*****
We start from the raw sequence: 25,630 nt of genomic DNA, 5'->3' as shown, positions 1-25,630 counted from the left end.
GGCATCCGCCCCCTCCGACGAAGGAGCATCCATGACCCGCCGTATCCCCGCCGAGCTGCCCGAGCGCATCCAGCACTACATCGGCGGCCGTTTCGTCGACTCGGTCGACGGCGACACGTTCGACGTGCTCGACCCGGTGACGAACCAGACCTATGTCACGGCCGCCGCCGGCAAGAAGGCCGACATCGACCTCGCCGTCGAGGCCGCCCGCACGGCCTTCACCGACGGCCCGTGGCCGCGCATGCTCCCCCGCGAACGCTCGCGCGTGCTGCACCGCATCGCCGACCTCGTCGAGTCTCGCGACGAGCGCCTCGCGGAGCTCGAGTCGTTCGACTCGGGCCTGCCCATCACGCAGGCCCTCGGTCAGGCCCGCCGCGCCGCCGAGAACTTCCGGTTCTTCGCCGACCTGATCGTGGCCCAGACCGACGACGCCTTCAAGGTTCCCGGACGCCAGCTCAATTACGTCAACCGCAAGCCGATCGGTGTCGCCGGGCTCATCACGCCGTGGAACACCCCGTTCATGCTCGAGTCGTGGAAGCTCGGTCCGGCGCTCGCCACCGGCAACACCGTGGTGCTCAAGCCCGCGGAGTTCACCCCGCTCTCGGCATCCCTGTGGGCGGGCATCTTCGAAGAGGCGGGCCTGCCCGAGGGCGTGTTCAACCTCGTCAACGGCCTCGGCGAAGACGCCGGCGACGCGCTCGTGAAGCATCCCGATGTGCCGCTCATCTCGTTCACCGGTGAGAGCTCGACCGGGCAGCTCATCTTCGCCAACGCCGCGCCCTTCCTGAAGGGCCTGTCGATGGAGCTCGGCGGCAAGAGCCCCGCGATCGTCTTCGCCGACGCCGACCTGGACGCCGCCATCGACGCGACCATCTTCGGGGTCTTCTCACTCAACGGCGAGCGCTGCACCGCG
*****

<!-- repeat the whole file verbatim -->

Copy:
We start from the raw sequence: 25,630 nt of genomic DNA, 5'->3' as shown, positions 1-25,630 counted from the left end.
GGCATCCGCCCCCTCCGACGAAGGAGCATCCATGACCCGCCGTATCCCCGCCGAGCTGCCCGAGCGCATCCAGCACTACATCGGCGGCCGTTTCGTCGACTCGGTCGACGGCGACACGTTCGACGTGCTCGACCCGGTGACGAACCAGACCTATGTCACGGCCGCCGCCGGCAAGAAGGCCGACATCGACCTCGCCGTCGAGGCCGCCCGCACGGCCTTCACCGACGGCCCGTGGCCGCGCATGCTCCCCCGCGAACGCTCGCGCGTGCTGCACCGCATCGCCGACCTCGTCGAGTCTCGCGACGAGCGCCTCGCGGAGCTCGAGTCGTTCGACTCGGGCCTGCCCATCACGCAGGCCCTCGGTCAGGCCCGCCGCGCCGCCGAGAACTTCCGGTTCTTCGCCGACCTGATCGTGGCCCAGACCGACGACGCCTTCAAGGTTCCCGGACGCCAGCTCAATTACGTCAACCGCAAGCCGATCGGTGTCGCCGGGCTCATCACGCCGTGGAACACCCCGTTCATGCTCGAGTCGTGGAAGCTCGGTCCGGCGCTCGCCACCGGCAACACCGTGGTGCTCAAGCCCGCGGAGTTCACCCCGCTCTCGGCATCCCTGTGGGCGGGCATCTTCGAAGAGGCGGGCCTGCCCGAGGGCGTGTTCAACCTCGTCAACGGCCTCGGCGAAGACGCCGGCGACGCGCTCGTGAAGCATCCCGATGTGCCGCTCATCTCGTTCACCGGTGAGAGCTCGACCGGGCAGCTCATCTTCGCCAACGCCGCGCCCTTCCTGAAGGGCCTGTCGATGGAGCTCGGCGGCAAGAGCCCCGCGATCGTCTTCGCCGACGCCGACCTGGACGCCGCCATCGACGCGACCATCTTCGGGGTCTTCTCACTCAACGGCGAGCGCTGCACCGCG